Government can be freedom’s best friend when it protects citizens’ constitutional rights. Here’s how the Goldwater Institute is ensuring your rights are protected.
When they take office, Arizona legislators promise to uphold the U.S. and Arizona Constitutions. The question is whether legislators, individually and collectively, fulfill their duty once in office.
With the Arizona Legislature considering nearly 1,500 bills, memorials, and resolutions each session, it is difficult to know whether legislators individually, or as a whole, are acting within the parameters of the Arizona Constitution. Like the U.S. Constitution, the Arizona Constitution delineates the purpose and scope of government and enumerates the rights of the people. The primacy of individual rights and its corollary, a government of limited and defined powers, is established in the opening declaration:
The Arizona Constitution declares that "governments . . . are established to protect and maintain individual rights." As the lawmaking branch of government, the legislature has the potential to be the greatest guardian or the greatest offender of those constitutionally enshrined rights.
Sen. Barry Goldwater best articulated his legislative mission when he said, "if I should be attacked for neglecting my constituents 'interests,' I shall reply that I was informed their main interest is liberty"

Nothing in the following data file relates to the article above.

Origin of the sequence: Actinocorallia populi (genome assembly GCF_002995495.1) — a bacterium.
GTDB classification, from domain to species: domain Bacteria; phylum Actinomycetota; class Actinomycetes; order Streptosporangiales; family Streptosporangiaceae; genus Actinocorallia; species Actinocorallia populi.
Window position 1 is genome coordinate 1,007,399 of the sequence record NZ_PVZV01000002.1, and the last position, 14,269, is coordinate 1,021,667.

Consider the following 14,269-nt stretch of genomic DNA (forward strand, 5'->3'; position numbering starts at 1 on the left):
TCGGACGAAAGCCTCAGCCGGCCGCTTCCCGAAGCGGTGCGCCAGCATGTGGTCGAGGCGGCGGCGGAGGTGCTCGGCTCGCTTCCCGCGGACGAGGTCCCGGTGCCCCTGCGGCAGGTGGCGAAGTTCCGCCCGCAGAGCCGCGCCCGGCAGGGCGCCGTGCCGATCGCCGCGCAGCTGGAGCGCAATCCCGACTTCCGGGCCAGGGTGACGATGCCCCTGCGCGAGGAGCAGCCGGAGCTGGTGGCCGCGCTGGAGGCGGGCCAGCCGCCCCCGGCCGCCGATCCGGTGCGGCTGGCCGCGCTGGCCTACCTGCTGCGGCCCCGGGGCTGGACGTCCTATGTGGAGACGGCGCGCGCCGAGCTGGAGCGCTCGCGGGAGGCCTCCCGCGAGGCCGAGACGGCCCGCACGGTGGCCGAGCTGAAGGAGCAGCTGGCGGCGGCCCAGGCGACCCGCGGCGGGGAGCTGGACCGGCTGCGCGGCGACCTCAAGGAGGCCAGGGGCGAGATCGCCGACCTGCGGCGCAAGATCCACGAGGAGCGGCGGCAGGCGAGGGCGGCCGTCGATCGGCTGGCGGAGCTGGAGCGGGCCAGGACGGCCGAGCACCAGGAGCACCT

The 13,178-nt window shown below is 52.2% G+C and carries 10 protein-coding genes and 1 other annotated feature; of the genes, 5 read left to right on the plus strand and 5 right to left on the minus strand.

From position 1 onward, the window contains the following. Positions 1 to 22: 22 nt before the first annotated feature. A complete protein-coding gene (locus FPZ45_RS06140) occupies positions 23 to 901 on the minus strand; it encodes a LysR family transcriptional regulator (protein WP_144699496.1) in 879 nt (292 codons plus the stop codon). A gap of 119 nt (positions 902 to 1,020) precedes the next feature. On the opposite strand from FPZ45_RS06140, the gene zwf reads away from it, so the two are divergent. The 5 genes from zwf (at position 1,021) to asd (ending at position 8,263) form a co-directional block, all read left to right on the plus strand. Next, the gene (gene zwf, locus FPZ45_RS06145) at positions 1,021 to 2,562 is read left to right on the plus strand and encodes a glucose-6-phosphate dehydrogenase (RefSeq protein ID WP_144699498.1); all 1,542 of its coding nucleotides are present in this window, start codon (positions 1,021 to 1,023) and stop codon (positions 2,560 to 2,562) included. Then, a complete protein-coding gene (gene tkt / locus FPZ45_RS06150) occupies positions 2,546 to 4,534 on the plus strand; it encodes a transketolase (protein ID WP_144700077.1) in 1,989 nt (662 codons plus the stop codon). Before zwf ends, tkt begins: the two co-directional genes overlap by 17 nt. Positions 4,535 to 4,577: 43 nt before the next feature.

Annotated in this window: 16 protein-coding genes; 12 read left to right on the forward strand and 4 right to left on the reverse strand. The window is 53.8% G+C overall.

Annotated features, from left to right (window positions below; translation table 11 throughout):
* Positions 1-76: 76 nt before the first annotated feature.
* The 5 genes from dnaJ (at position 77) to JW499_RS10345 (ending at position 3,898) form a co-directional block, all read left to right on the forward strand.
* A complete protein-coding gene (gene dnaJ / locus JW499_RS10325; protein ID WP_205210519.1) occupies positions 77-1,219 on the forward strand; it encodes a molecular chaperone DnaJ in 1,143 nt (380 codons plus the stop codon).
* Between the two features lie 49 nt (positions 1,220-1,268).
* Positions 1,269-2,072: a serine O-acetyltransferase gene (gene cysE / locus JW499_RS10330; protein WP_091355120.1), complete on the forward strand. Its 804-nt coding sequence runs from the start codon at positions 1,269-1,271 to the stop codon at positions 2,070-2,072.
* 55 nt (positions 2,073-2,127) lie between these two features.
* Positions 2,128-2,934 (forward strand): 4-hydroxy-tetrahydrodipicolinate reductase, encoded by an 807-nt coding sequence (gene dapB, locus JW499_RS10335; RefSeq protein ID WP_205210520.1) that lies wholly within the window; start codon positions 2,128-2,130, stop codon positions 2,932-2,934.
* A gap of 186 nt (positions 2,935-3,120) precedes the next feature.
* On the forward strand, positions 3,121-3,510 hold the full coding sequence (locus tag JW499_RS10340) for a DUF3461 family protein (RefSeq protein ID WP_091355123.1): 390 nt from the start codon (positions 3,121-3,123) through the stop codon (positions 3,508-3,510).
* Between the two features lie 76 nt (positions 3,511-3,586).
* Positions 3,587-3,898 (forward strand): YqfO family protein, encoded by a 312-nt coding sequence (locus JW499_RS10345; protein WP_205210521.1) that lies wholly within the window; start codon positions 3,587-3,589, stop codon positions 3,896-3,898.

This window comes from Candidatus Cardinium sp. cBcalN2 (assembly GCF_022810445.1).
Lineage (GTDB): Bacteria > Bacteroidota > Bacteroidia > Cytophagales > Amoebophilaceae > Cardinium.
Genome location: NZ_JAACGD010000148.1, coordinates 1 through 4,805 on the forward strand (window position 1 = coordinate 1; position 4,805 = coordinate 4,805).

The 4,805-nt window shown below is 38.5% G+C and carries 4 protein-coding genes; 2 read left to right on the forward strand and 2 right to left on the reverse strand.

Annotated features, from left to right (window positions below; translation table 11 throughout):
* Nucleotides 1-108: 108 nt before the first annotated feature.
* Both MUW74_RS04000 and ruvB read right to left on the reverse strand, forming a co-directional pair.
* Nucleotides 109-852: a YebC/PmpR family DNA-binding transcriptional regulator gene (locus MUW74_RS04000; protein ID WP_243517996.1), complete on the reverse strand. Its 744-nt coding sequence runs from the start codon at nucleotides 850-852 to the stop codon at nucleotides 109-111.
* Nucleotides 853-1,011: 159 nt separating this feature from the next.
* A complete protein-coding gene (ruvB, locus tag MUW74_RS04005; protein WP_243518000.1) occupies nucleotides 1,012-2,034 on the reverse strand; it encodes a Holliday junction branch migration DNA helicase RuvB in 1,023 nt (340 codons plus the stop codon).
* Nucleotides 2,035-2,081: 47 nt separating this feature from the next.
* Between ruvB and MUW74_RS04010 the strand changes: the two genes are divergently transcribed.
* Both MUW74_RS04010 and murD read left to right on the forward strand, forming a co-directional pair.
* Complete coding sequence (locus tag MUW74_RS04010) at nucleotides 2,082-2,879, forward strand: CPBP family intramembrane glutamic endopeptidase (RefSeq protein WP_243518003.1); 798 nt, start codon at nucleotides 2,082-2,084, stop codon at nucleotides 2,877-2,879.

All too often, liberty and its attendant prosperity are jeopardized as government takes wealth and opportunities from individuals to privilege special interests and favored groups. As the segment of government explicitly charged with lawmaking authority, the legislature is frequently the greatest offender.
Arizona's Forty-Sixth Legislature, First Regular Session
Senator Barry Goldwater best articulated his legislative mission when he said, "If I should be attacked for neglecting my constituents 'interests,' I shall reply that I was informed that their main interest is liberty."
Phoenix--The Goldwater Institute is pleased to announce it has been chosen among 170 policy organizations in 58 countries to receive the 2008 Templeton Freedom Award for Excellence in Promoting Liberty in the category of Initiative in Public Relations.
Phoenix -- The Goldwater Institute announced today that Arizona businessmen R. Evan Scharf and John R. Norton III have arranged for a $1 million challenge grant to establish and fund the Goldwater Institute Scharf-Norton Center for Constitutional Litigation.
Phoenix -- Goldwater Institute President Darcy Olsen received the State Policy Network (SPN) 2006 Roe Award. Ms. Olsen was awarded the prestigious award during the 14th Annual Roe Award Banquet in Milwaukee, Wisconsin, last Friday.
PHOENIX - The U.S. Supreme Court today ruled that the U.S. Constitution does not protect property owners from government seizures for redevelopment purposes.
The ruling in Kelo v. City of New London is a defeat for Connecticut residents whose homes will now be razed to make room for an office complex. In speaking for the 5-4 majority, Justice Stevens held that "the city's proposed disposition of petitioners' property qualifies as a 'public use' within the meanings of the takings clause."